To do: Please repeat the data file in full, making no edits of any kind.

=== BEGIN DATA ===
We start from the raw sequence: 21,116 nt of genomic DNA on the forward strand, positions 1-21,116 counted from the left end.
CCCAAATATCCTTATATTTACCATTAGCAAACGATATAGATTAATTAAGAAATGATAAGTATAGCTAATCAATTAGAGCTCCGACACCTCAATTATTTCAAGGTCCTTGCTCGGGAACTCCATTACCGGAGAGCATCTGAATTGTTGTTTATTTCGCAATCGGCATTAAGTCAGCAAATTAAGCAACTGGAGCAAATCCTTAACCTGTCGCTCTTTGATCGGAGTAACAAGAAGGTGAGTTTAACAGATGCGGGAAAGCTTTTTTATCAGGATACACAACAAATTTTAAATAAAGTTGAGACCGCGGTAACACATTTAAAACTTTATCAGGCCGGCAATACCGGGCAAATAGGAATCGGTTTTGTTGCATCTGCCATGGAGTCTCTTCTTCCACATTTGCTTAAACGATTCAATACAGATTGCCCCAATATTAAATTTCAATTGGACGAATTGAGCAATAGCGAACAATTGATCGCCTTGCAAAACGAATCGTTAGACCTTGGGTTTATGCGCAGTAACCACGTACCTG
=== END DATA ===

We start from the raw sequence: 21,116 nt of genomic DNA on the forward strand, positions 1-21,116 counted from the left end.
CCCAAATATCCTTATATTTACCATTAGCAAACGATATAGATTAATTAAGAAATGATAAGTATAGCTAATCAATTAGAGCTCCGACACCTCAATTATTTCAAGGTCCTTGCTCGGGAACTCCATTACCGGAGAGCATCTGAATTGTTGTTTATTTCGCAATCGGCATTAAGTCAGCAAATTAAGCAACTGGAGCAAATCCTTAACCTGTCGCTCTTTGATCGGAGTAACAAGAAGGTGAGTTTAACAGATGCGGGAAAGCTTTTTTATCAGGATACACAACAAATTTTAAATAAAGTTGAGACCGCGGTAACACATTTAAAACTTTATCAGGCCGGCAATACCGGGCAAATAGGAATCGGTTTTGTTGCATCTGCCATGGAGTCTCTTCTTCCACATTTGCTTAAACGATTCAATACAGATTGCCCCAATATTAAATTTCAATTGGACGAATTGAGCAATAGCGAACAATTGATCGCCTTGCAAAACGAATCGTTAGACCTTGGGTTTATGCGCAGTAACCACGTACCTG